Brain imaging research has provided evidence that males and females experience depression differently.
A new study has shown that depression has different effects on the brain activity of male and female adolescents in certain brain regions. The findings suggest that girls and boys may experience depression differently and that targeted, gender-specific treatments might be beneficial for adolescents.
Adolescent females are twice as likely to have depression than males. Possible reasons for this include more negative thinking styles, body image issues, hormonal fluctuations and genetic factors. Females are also more likely to experience several episodes of the illness, whereas males are susceptible to persistent depression, and serious consequences such as substance abuse and suicide.
These differences inspired researchers at the University of Cambridge to investigate gender differences in depression using brain imaging techniques.
The researchers recruited 82 female and 24 male patients with depression, and 24 female and 10 male healthy volunteers, all aged between 11 and 18 years. Participants were shown happy, sad or neutral words in a specific order and had their brains scanned using magnetic resonance imaging (MRI) – a scan used produce detailed pictures of the inside of the body.
Researchers noticed that some combinations of words affected brain activity differently in boys and girls within certain brain regions.
This was the first study of its kind to provide evidence from brain scans that depression might affect the brain differently between boys and girls early in adolescence. Results were published in the journal Frontiers in Psychiatry and have clear implications for future approaches to managing depression in this age group.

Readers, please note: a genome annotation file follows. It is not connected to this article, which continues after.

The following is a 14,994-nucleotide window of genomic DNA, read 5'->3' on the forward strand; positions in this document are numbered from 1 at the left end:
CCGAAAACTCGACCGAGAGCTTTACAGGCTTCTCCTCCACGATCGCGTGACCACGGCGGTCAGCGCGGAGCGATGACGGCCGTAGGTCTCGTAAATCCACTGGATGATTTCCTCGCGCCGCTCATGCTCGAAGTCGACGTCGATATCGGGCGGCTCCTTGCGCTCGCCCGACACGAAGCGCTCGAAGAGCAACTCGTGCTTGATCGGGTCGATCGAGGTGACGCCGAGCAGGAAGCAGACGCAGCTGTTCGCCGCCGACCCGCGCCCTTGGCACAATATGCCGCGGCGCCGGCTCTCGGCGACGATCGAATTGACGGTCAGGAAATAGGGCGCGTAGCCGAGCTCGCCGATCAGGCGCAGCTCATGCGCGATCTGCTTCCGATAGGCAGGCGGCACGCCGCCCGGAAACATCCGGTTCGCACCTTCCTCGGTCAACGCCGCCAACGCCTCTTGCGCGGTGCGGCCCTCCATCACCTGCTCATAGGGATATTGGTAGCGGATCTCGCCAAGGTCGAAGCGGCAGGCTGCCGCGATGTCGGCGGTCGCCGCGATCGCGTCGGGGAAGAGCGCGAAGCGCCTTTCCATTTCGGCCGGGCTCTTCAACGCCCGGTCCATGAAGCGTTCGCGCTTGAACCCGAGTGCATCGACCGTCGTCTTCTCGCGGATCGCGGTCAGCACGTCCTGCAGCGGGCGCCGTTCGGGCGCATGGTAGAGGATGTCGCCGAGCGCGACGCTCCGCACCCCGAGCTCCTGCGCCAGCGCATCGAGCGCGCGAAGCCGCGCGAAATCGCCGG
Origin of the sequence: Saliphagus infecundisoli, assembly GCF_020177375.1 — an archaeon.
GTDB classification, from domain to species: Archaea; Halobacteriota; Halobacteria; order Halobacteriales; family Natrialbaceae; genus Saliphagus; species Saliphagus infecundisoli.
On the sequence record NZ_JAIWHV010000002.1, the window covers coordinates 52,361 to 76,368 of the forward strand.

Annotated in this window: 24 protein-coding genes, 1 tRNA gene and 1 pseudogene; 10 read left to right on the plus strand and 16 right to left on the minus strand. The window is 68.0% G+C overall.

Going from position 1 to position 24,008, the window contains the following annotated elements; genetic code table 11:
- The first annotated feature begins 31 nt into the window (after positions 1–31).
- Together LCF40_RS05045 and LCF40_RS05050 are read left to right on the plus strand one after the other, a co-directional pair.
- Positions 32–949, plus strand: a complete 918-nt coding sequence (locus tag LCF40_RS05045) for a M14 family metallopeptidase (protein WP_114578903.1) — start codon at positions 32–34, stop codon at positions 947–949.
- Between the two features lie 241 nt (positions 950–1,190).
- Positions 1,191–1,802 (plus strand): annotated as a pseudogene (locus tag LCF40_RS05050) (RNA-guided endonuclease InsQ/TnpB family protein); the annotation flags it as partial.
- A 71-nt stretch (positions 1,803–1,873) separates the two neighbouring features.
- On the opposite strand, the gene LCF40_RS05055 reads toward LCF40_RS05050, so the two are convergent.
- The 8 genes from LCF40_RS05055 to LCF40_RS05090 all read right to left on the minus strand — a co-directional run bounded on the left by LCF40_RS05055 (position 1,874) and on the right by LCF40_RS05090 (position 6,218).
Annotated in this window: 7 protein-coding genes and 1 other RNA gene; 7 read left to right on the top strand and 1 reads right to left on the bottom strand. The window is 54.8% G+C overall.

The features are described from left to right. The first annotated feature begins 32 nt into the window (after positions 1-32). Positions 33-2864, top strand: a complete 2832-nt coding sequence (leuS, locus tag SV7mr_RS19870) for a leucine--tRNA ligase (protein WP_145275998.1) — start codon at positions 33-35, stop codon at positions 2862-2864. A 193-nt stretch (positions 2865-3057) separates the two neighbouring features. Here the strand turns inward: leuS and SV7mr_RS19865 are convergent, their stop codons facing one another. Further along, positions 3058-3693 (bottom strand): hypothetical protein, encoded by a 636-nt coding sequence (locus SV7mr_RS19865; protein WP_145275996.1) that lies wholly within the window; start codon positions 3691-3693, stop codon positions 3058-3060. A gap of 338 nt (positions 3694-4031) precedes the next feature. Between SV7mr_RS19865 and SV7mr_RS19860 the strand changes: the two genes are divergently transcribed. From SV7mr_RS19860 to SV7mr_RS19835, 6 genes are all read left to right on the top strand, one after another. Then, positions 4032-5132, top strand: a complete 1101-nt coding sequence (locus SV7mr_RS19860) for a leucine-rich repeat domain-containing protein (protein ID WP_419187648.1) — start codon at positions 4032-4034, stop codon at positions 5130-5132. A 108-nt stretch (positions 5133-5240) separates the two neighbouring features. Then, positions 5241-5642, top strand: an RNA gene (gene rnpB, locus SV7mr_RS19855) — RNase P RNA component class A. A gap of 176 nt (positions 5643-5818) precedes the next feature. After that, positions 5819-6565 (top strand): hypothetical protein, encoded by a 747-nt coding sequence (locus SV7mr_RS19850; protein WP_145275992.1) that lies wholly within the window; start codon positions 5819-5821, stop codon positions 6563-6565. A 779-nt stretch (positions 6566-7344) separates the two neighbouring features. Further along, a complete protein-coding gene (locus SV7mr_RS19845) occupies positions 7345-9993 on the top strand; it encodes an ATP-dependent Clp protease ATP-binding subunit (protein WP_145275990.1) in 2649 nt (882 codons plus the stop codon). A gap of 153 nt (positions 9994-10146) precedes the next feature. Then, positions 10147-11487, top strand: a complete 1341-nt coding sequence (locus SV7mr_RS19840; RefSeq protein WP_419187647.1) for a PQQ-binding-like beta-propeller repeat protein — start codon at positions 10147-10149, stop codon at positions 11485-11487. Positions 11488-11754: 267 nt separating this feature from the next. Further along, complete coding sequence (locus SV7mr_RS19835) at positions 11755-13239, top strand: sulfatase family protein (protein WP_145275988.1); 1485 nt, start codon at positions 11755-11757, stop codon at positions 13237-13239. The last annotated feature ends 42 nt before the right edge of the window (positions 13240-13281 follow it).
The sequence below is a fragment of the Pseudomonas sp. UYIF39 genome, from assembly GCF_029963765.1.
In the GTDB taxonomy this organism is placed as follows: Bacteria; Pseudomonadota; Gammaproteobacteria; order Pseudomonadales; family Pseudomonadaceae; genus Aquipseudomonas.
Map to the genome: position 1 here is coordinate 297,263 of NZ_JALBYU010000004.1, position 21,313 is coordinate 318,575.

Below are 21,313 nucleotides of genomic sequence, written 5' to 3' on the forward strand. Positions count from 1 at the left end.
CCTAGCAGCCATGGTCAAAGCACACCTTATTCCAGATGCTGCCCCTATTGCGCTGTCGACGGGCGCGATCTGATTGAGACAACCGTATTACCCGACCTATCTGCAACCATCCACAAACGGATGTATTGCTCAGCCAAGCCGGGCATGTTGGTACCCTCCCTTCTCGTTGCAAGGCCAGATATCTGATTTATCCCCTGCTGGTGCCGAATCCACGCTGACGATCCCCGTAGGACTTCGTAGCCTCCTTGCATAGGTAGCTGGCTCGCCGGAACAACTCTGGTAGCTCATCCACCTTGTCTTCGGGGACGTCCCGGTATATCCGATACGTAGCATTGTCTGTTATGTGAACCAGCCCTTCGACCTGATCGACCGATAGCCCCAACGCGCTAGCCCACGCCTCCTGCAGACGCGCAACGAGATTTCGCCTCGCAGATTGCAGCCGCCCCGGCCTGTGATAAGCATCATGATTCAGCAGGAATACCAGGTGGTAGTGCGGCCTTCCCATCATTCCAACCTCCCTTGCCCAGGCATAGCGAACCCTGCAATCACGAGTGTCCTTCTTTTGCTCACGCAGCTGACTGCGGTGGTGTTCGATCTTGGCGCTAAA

The researchers said: “Sex-specific treatment and prevention strategies for depression should be considered early in adolescence. Hopefully, these early interventions could alter the disease trajectory before things get worse.”
Because depression is more common in girls, the researchers were not able to recruit as many boys in this study, and future investigations should aim to compare similar numbers of males and females.
Although the brain regions highlighted in the study have been linked to depression before, further work is needed to understand why they are affected differently in boys, and if this is related to how males experience and handle depression.
Future research should also investigate gender differences in depression from adolescence through to adulthood.
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